I may have mentioned that I’m working on my doctorate. It’s an inter-disciplinary study, which basically means that I was able to choose the courses that I think I’ll best be able to use in my work.

Last week I handed in my coursework for “The Problem of Evil,” and for the next couple of months I’ll be studying bioethics—I thought the topic would give me good fodder for my novels.

Yesterday I read a chapter in my textbook on ethical systems and ways of moral reasoning. It applied names to all the ways people reason, and yesterday afternoon, since I was taking some time off, I watched a movie I’d recorded off the TV: “A Bronx Tale.”

Then I found myself floored as ways of ethical reasoning announced themselves with flashing lights. No, not really, but once I learned the buzzwords, I was able to see how characters in the movie justified their actions using weak ethical methods.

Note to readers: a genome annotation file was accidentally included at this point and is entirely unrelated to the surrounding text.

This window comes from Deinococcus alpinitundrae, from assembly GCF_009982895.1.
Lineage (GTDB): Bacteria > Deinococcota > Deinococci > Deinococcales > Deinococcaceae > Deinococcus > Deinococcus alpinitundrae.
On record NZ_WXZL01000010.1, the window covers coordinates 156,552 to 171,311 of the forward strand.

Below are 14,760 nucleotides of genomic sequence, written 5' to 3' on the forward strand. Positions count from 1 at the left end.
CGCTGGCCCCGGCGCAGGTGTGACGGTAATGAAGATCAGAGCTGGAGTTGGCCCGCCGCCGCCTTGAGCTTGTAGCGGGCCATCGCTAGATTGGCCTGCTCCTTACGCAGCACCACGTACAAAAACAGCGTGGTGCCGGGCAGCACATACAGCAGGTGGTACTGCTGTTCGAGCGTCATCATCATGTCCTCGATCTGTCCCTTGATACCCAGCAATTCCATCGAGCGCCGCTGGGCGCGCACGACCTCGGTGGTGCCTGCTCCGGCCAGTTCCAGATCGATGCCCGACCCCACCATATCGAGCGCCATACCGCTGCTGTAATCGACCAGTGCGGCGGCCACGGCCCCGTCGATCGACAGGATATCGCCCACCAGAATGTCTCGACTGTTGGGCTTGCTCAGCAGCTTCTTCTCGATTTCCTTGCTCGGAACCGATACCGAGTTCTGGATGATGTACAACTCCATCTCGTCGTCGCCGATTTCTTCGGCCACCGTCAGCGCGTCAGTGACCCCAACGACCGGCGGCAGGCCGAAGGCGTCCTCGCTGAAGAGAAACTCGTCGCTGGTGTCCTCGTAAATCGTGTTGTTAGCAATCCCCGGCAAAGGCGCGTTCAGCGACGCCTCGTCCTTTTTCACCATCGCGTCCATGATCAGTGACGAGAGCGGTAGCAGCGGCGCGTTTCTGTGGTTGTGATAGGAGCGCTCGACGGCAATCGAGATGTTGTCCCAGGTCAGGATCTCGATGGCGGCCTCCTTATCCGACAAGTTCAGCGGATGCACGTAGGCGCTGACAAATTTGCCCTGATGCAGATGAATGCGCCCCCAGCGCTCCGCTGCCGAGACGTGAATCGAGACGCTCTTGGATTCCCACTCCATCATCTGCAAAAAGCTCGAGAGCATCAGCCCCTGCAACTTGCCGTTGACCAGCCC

For instance: in one scene, a nine-year-old boy witnesses a murder. When the cops come knocking, the boy’s father tells them the boy “didn’t see nothing.” The boy, however, tells them he saw everything, so the cops take him downstairs for an impromptu lineup.

The father lied out of fear. The boy, however, lies because he thinks the gunman is the coolest guy in the world, and he wants to protect him. The end result is the same—the killer gets off—and the boy asks his dad, “Did I do the right thing?” The dad says, “Yeah, you did a good thing for a bad man. But you had to do what was best for us, so yeah, you did the right thing. But I don’t want you hanging around that man ever again.”

Immediately, I recognized the moral reasoning involved: UTILITARIANISM, that which says morality is determined by the end result. If telling a lie and covering for a killer keeps the family out of trouble with the mob, then it was the right thing to do. Trouble is, nobody thought about the dead guy in the street . . . . who was looking out for his interests?

In a later scene, the kid is grown up, a teenager, and he’s asking the mob guy (who’s become a second father to him), if he should date a black girl. “You gotta do what’s right for you,” the thug says. “You gotta follow your heart.”